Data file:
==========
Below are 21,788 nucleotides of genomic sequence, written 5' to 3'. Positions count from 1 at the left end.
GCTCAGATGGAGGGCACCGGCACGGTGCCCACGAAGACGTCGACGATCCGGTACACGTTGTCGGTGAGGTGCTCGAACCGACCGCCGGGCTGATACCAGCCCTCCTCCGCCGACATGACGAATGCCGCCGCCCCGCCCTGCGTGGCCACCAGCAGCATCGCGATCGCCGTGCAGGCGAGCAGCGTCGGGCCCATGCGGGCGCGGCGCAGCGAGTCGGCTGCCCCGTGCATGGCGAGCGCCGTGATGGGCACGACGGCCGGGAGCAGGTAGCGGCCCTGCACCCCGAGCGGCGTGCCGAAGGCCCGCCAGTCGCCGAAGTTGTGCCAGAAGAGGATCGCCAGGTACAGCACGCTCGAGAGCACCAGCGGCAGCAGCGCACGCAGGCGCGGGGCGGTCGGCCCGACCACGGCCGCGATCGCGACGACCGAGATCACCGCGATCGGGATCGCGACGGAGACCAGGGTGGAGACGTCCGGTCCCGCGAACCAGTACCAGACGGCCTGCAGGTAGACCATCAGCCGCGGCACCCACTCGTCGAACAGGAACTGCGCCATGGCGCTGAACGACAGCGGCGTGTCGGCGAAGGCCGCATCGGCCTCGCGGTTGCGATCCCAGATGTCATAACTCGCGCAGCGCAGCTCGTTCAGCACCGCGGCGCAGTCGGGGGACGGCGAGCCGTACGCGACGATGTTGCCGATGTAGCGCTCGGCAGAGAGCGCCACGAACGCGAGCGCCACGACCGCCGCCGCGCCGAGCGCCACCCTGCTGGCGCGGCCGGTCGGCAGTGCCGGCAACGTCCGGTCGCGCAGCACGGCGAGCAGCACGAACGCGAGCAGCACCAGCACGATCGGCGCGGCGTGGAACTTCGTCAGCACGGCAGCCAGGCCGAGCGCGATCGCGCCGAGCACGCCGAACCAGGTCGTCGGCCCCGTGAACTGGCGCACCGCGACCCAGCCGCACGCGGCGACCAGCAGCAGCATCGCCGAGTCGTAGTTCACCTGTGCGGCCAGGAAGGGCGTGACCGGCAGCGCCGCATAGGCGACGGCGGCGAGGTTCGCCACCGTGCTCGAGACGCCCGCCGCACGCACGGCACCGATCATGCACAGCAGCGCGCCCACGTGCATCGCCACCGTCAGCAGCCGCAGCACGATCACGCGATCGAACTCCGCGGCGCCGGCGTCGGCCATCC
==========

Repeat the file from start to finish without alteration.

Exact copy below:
Below are 21,788 nucleotides of genomic sequence, written 5' to 3'. Positions count from 1 at the left end.
GCTCAGATGGAGGGCACCGGCACGGTGCCCACGAAGACGTCGACGATCCGGTACACGTTGTCGGTGAGGTGCTCGAACCGACCGCCGGGCTGATACCAGCCCTCCTCCGCCGACATGACGAATGCCGCCGCCCCGCCCTGCGTGGCCACCAGCAGCATCGCGATCGCCGTGCAGGCGAGCAGCGTCGGGCCCATGCGGGCGCGGCGCAGCGAGTCGGCTGCCCCGTGCATGGCGAGCGCCGTGATGGGCACGACGGCCGGGAGCAGGTAGCGGCCCTGCACCCCGAGCGGCGTGCCGAAGGCCCGCCAGTCGCCGAAGTTGTGCCAGAAGAGGATCGCCAGGTACAGCACGCTCGAGAGCACCAGCGGCAGCAGCGCACGCAGGCGCGGGGCGGTCGGCCCGACCACGGCCGCGATCGCGACGACCGAGATCACCGCGATCGGGATCGCGACGGAGACCAGGGTGGAGACGTCCGGTCCCGCGAACCAGTACCAGACGGCCTGCAGGTAGACCATCAGCCGCGGCACCCACTCGTCGAACAGGAACTGCGCCATGGCGCTGAACGACAGCGGCGTGTCGGCGAAGGCCGCATCGGCCTCGCGGTTGCGATCCCAGATGTCATAACTCGCGCAGCGCAGCTCGTTCAGCACCGCGGCGCAGTCGGGGGACGGCGAGCCGTACGCGACGATGTTGCCGATGTAGCGCTCGGCAGAGAGCGCCACGAACGCGAGCGCCACGACCGCCGCCGCGCCGAGCGCCACCCTGCTGGCGCGGCCGGTCGGCAGTGCCGGCAACGTCCGGTCGCGCAGCACGGCGAGCAGCACGAACGCGAGCAGCACCAGCACGATCGGCGCGGCGTGGAACTTCGTCAGCACGGCAGCCAGGCCGAGCGCGATCGCGCCGAGCACGCCGAACCAGGTCGTCGGCCCCGTGAACTGGCGCACCGCGACCCAGCCGCACGCGGCGACCAGCAGCAGCATCGCCGAGTCGTAGTTCACCTGTGCGGCCAGGAAGGGCGTGACCGGCAGCGCCGCATAGGCGACGGCGGCGAGGTTCGCCACCGTGCTCGAGACGCCCGCCGCACGCACGGCACCGATCATGCACAGCAGCGCGCCCACGTGCATCGCCACCGTCAGCAGCCGCAGCACGATCACGCGATCGAACTCCGCGGCGCCGGCGTCGGCCATCC